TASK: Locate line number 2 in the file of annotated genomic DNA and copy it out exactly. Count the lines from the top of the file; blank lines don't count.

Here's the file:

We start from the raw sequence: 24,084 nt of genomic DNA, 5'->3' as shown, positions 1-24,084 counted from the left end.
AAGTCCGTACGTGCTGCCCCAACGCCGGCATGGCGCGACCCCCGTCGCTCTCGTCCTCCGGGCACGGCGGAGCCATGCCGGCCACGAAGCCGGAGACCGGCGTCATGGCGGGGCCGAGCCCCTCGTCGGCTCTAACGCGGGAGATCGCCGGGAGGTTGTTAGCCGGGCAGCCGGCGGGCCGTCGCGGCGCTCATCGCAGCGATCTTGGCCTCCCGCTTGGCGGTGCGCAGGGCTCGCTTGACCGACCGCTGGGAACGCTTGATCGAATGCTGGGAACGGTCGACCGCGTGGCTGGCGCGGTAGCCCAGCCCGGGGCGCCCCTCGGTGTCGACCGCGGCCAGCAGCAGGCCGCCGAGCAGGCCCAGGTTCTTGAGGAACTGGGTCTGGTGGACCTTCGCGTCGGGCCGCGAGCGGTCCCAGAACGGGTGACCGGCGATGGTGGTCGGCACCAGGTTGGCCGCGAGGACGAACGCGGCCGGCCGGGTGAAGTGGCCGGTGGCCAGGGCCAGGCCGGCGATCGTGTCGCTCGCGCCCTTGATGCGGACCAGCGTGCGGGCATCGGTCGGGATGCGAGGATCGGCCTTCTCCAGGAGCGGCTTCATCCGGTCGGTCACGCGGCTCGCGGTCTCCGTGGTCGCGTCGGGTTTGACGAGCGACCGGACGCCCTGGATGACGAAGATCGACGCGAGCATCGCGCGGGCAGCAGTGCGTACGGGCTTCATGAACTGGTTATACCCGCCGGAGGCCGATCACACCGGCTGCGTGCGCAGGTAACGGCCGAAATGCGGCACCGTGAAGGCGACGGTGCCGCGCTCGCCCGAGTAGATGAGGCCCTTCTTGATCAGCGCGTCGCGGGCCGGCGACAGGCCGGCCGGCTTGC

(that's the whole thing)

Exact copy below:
AAGTCCGTACGTGCTGCCCCAACGCCGGCATGGCGCGACCCCCGTCGCTCTCGTCCTCCGGGCACGGCGGAGCCATGCCGGCCACGAAGCCGGAGACCGGCGTCATGGCGGGGCCGAGCCCCTCGTCGGCTCTAACGCGGGAGATCGCCGGGAGGTTGTTAGCCGGGCAGCCGGCGGGCCGTCGCGGCGCTCATCGCAGCGATCTTGGCCTCCCGCTTGGCGGTGCGCAGGGCTCGCTTGACCGACCGCTGGGAACGCTTGATCGAATGCTGGGAACGGTCGACCGCGTGGCTGGCGCGGTAGCCCAGCCCGGGGCGCCCCTCGGTGTCGACCGCGGCCAGCAGCAGGCCGCCGAGCAGGCCCAGGTTCTTGAGGAACTGGGTCTGGTGGACCTTCGCGTCGGGCCGCGAGCGGTCCCAGAACGGGTGACCGGCGATGGTGGTCGGCACCAGGTTGGCCGCGAGGACGAACGCGGCCGGCCGGGTGAAGTGGCCGGTGGCCAGGGCCAGGCCGGCGATCGTGTCGCTCGCGCCCTTGATGCGGACCAGCGTGCGGGCATCGGTCGGGATGCGAGGATCGGCCTTCTCCAGGAGCGGCTTCATCCGGTCGGTCACGCGGCTCGCGGTCTCCGTGGTCGCGTCGGGTTTGACGAGCGACCGGACGCCCTGGATGACGAAGATCGACGCGAGCATCGCGCGGGCAGCAGTGCGTACGGGCTTCATGAACTGGTTATACCCGCCGGAGGCCGATCACACCGGCTGCGTGCGCAGGTAACGGCCGAAATGCGGCACCGTGAAGGCGACGGTGCCGCGCTCGCCCGAGTAGATGAGGCCCTTCTTGATCAGCGCGTCGCGGGCCGGCGACAGGCCGGCCGGCTTGC